DIXON – Most Dixon residents who were randomly interviewed Thursday were in agreement: Rita Crundwell got what she deserved.
But many also had a question: How could city officials not have known that she was stealing millions of dollars?
On Thursday, Crundwell, 60, the city’s former comptroller, got a prison sentence of 19 years, 7 months, just short of the 20-year maximum for her crime. A tearful Crundwell told the judge she was truly sorry.
“I’m glad she got nearly the maximum,” Steven Moeller, 57, said as he was returning to his car at Country Market grocery store. “Now, they can arrest all of the rest who were involved. You can’t do this for 20 years without being noticed.”
Another shopper, Josh Springer, 30, also agreed with Crundwell’s sentence.
“She got what she deserved,” he said. “She stole from the community for God knows how long, and we won’t get most of that back.”
He said he thinks others were involved in the crime and didn’t take action to stop it.
Cathy Bolzinger, 70, said the sentence seemed fair.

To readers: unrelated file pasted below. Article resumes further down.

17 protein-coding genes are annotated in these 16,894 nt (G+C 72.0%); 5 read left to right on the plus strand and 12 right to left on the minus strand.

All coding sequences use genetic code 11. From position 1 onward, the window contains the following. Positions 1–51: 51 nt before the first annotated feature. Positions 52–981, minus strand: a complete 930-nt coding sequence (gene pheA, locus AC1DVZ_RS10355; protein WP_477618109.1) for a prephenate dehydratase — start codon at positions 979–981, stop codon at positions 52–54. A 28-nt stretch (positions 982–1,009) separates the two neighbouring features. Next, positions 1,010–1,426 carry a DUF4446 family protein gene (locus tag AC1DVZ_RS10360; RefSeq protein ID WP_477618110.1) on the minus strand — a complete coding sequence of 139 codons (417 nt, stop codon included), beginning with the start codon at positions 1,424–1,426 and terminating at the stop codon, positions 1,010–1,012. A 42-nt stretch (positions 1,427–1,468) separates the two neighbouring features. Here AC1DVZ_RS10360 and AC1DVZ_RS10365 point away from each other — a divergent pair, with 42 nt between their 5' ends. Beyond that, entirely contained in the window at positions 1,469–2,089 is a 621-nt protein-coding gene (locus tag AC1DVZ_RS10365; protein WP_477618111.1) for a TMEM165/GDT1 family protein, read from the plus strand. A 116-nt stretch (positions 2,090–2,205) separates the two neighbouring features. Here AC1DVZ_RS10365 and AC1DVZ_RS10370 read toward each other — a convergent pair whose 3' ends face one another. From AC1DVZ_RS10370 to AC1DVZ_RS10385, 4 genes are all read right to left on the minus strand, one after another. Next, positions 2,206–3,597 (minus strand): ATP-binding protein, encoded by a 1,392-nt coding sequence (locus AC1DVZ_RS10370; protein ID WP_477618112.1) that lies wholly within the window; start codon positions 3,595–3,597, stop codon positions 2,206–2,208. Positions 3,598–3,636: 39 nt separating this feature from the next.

“Because of her age, it’s almost like a life sentence,” she said. “I don’t know what this will do for the people of Dixon.”
Shoppers Tim Taylor, 30, and Julie Parker, 29, said the people of Dixon lose out ultimately.
“She feels bad because she was caught,” Parker said.
“If she was sorry, she wouldn’t have done it in the first place,” he said.
He said it was another example of officials feeling that they had power over the people.
Charles Lambert, 49, who was walking on First Street, said Crundwell deserved a long sentence.
As for city leaders, he said, “They have definitely made some mistakes in the past.”
Lane Wilcox, 61, owner of downtown’s Alley Loop Saloon, said the bottom line was that Crundwell “screwed up.”
“Shame on the city and accountants for allowing her to get away with it,” he said while tending bar.
He said Crundwell had been an occasional customer, dropping by after City Council meetings.
“As a person, she was nice,” he said. “She could afford to be nice.”